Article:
Well...I certainly can't be accused of not putting in my time, effort, blood, sweat, and tears (lots and lots of tears) as a mother. For me, though, that didn't - and never will - produce the successful, contributing members of society the author seems to claim will result from a little extra "parental elbow grease". That's because the [faulty, in my opinion] underlying assumption of the book is that, as parents, we all start off on equal footing. She stated, for instance, that good grades are an important indicator of good parenting and that extra time and effort tutoring will lead to our children earning the "A" (and occasional "B") grades we strive for (just like her two daughters did).

Nope. My oldest daughter (23) has high functioning autism with mild to moderate developmental delay. Forget A's and B's; we've been working hard for months on the life skill of grocery shopping...and I assume it'll be at least another few years before she'll have that skill down well enough for independent shopping...if we reach that goal at all.

The author went on to say that with proper manners, morals, and education, our daughters are sure to become the person everyone around them "can't help but love" - just like her daughters. Wrong again. My second daughter has a rare genetic disorder. It doesn't matter what I could ever teach her about social skills or manners. She will never be someone "everyone can't help but love". She's a 50-pound 20-year-old who is non-verbal, non-ambulatory, exclusively G-tube fed, and incontinent. She has the cognitive ability of about a 9-month-old and a seizure disorder. When most people see me rolling her up to them in her wheelchair, "uncomfortable" is the general reaction. It's just a fact of our lives.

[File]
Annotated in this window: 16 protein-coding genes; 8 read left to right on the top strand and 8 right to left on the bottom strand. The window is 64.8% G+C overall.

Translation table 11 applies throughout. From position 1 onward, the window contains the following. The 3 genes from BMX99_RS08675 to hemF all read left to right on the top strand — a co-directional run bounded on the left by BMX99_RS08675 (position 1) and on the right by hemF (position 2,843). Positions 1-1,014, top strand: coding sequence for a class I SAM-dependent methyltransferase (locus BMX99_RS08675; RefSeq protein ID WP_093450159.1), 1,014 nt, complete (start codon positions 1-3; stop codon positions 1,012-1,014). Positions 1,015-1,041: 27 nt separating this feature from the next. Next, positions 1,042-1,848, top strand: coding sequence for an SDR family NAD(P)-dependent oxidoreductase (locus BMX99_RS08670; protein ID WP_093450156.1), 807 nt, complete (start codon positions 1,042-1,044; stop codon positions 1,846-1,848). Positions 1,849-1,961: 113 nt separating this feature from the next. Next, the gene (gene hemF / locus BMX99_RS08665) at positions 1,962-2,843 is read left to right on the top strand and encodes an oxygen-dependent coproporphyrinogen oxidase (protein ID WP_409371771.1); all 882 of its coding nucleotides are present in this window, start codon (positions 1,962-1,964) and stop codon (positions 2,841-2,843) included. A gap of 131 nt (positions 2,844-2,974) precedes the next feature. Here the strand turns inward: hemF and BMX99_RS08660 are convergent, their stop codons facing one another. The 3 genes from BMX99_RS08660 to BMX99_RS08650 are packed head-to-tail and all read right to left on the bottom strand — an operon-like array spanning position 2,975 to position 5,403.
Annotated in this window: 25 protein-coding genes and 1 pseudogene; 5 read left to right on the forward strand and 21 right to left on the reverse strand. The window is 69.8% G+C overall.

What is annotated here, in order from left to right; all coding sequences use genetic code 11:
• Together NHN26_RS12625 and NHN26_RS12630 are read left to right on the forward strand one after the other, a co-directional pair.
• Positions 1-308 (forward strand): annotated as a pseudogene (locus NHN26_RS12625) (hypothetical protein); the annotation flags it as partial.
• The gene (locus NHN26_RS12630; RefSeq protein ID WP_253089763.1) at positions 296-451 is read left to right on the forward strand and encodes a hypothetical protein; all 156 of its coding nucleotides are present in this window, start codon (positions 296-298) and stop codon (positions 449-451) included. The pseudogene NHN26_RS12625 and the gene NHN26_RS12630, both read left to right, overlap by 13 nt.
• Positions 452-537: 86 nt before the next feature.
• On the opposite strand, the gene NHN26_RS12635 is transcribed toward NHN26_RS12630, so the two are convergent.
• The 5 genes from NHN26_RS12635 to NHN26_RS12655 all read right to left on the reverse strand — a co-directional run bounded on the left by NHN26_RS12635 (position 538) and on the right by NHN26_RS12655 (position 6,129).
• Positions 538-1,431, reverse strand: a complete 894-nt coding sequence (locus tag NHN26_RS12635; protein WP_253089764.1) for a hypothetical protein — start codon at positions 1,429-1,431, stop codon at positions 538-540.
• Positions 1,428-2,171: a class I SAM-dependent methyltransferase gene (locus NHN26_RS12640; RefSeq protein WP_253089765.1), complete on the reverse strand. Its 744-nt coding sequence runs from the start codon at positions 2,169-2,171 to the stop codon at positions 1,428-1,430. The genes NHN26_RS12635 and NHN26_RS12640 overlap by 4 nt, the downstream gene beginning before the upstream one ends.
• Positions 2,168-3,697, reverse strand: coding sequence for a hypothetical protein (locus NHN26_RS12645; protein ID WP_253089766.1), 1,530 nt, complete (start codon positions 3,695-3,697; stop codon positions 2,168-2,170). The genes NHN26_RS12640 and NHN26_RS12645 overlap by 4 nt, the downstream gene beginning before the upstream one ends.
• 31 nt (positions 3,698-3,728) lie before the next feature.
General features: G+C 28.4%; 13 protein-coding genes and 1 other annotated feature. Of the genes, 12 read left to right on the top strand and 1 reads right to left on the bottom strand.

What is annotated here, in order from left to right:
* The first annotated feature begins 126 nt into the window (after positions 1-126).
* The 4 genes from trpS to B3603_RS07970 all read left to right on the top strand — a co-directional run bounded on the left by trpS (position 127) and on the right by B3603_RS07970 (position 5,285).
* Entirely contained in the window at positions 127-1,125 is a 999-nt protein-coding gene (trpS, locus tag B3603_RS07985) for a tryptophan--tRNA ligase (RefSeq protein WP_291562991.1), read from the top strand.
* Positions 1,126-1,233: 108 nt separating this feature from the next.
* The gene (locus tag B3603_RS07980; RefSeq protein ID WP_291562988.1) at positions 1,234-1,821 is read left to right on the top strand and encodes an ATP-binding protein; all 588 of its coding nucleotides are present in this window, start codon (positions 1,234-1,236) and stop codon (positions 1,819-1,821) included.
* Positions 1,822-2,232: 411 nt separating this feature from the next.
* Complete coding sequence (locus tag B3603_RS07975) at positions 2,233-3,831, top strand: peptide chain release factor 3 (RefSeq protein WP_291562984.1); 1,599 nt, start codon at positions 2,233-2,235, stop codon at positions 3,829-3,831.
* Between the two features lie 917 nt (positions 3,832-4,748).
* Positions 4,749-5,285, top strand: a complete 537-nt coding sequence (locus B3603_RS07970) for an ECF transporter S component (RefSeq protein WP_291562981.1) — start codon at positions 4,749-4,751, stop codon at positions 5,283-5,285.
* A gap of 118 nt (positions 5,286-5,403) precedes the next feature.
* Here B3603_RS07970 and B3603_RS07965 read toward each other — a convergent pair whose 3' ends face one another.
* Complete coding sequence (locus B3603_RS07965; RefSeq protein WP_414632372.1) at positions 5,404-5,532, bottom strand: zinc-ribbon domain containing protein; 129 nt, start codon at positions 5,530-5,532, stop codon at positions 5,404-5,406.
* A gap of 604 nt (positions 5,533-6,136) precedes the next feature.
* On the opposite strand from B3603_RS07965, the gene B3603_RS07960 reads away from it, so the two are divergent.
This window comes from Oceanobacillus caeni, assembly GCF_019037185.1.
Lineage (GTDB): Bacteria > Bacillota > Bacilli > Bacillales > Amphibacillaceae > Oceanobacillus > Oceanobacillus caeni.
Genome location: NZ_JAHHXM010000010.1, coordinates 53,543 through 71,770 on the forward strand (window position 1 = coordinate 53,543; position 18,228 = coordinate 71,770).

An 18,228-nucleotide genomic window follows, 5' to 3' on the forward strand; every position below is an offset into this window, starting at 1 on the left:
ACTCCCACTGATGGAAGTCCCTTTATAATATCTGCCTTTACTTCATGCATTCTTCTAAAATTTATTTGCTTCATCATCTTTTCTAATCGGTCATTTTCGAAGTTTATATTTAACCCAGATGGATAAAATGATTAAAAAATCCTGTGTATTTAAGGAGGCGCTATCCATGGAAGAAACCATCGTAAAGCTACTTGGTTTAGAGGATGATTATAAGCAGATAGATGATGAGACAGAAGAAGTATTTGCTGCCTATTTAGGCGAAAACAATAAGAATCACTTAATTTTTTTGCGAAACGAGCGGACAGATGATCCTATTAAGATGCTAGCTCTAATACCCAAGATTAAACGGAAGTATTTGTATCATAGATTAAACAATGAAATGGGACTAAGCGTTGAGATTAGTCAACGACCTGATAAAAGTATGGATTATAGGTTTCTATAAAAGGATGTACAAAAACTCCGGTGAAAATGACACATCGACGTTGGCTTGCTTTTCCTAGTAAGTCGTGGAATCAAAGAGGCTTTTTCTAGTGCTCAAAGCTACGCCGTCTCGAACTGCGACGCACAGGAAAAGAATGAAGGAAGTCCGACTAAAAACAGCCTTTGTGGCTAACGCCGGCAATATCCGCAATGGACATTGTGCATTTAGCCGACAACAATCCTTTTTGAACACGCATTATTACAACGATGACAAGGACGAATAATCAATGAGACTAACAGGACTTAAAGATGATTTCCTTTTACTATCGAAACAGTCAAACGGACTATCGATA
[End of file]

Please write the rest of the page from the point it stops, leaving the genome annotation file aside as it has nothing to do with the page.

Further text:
In the "Great Mommy Race", I'm the runner with a prosthetic leg who finishes the marathon last. I FINISH, and I'm PROUD...but even though I'm working just as hard (or harder) than the first place finisher, I will never, ever win. Ever. That truth hurts sometimes, but then I pull a Taylor Swift and Shake It Off. My kids may not be "(almost) perfect", but there are so many reasons to be proud of them. Over the years they have blown me away with their strength, courage, heart, and grit. My oldest daughter may not be able to spell her way out of a paper bag (good spelling is mentioned in the book as a trait of almost perfect daughters), but she wrote a tribute to our recently deceased cat on Facebook that brought me to tears. She has a beautiful, loving soul that ANY mother would be proud of.